…Could be the name of a Halloween party cover band, don’t you think? But in fact, these are the common names for Pyraloidea adults and larvae, respectively. Pyraloidea is the third largest superfamily of the Lepidoptera, and is comprised of two families – Pyralidae and Crambidae. Together, there are about 16K species worldwide.

Within the group, there is incredible diversity of feeding habits. Larvae feed on corn, rice, and other grains and grasses, ferns, fruit and vegetable crops, potted tree seedlings, and even excretions of sloths and bats. Some species have larvae that are fully aquatic – very rare indeed for a baby moth or butterfly! Common names “CRANBERRY GIRDLER” and “GRASS-VENEER MOTH” also reflect feeding behavior.

Adults are called ‘snout-moths’ because of the long, upturned labial palps on the mouth region of the head (FIGs. 1 and 2).

anatomical sketch
FIGURE 1. Head anatomy of Pyraloidea. ILLUSTRATION BASED ON: GF Hampson 1892. Fauna of British India. Public domain {{PD-US-expired}}
FIGURE 2 – Adults cranberry girdler with eggs. PHOTO CREDIT: CD Barrentine, bugguide.net

Adult snout moths are slender and hold their wings folded over their back when at rest. Wing patterns vary by species. These moths fly low and usually in a zig-zag pattern; this habit can be useful when scouting.

Larvae are slender, white to cream-colored caterpillars with tan heads. They have 3 thoracic (true) prolegs and 5 abdominal prolegs and can therefore be confused for cutworms (earning them a spot on my blog here!). Figure 3 shows identifying characters of webworms. The comparative ID guide for cutworms can be viewed here.

Larvae vary in color from black to green to tan depending on food source, species, and age. Raised, sclerotized areas of the integument look like brown ‘spots’ along the body. The spots become more prominent with age but be careful: cranberry girdler’s spots are the same color as the integument and therefore not obvious. Mature larvae range from 5/8 to 3/4 inch long.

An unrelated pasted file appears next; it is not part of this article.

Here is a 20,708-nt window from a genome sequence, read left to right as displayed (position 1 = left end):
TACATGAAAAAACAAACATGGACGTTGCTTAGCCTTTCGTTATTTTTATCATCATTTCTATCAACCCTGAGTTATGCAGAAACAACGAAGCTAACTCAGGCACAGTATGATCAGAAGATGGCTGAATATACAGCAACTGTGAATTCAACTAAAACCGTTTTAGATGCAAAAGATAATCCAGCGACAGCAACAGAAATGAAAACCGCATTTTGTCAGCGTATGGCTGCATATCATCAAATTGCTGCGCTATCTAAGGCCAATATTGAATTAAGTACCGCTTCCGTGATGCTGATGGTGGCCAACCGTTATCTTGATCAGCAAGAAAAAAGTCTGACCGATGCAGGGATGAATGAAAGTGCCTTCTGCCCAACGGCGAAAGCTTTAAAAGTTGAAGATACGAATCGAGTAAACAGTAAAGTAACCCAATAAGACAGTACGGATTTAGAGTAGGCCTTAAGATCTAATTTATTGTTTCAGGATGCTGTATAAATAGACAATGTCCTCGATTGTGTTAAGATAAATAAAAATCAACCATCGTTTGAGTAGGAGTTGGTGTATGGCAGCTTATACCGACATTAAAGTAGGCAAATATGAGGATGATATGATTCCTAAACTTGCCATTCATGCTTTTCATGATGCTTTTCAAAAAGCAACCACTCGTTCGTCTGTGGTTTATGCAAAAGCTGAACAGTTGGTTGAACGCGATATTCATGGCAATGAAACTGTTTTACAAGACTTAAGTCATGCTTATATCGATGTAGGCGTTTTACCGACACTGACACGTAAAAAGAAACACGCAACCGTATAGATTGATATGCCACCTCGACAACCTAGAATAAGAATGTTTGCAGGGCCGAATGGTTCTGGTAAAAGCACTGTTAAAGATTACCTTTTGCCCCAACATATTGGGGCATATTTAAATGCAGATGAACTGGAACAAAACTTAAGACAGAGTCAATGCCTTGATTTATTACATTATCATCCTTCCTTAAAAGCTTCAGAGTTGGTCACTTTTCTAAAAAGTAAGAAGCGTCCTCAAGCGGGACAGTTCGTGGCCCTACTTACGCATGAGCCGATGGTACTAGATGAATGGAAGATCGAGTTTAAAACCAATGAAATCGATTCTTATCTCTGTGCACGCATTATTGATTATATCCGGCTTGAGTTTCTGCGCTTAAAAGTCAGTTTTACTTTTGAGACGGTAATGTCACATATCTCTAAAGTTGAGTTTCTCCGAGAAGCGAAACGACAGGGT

FIGURE 3 – Webworms can look very much like cutworms. Both have 2 setae (hairs) on the lateral side of the prothorax, but one must examine the orientation of the crochets to tell the difference. In Noctuidae (cutworms and armyworms), the crochets are arranged in a row or half-circle.

Cranberry girdler is more difficult to detect and control than other, related sod webworms because it typically feeds at or below the thatch layer. This species is sometimes called ‘subterranean webworm’. Digging and sifting through soil is one way to detect the presence of larval webworms, but if an infestation is suspected, the most effective way to confirm it is to pour 2 gallons of a soap solution over an area of about 1 square yard. This irritates the larvae and causes them them to come to the surface. 5 webworms per square yard is considered to be an action threshold in most grasses.


Sod webworm seems to thrive in drought conditions, so regular watering can help reduce the risk. Various products are registered, consult the PNW Insect Management Handbook for suggestions. Mid-summer is the best time to apply treatments, because larvae overwinter deep in the soil column and therefore are harder to reach in fall and spring.

Please take note that the 2nd flight of Mamestra configurata is much higher than normal. Larvae of this species exhibit armyworm behavior – larvae move and feed in groups. Visually scan fields for areas of defoliation or seedpod feeding, and search surrounding soil – or flag the location and return at night.

Damage can be extensive on a number of economically important Oregon crops including: MINT, ALFALFA, BELL PEPPERS, CORN, VEGETABLE BRASSICAS, and CANOLA.

Pay special attention to weedy fields – lambsquarters and pigweed are often used as egg-laying hosts.

Outbreaks of this species are rare, but can occur every 6-10 years. The 2010 Willamette Valley outbreak had 2 distinct peaks of very high activity compared to the long term average(grey shaded). Damage from this 2nd generation can occur into early autumn.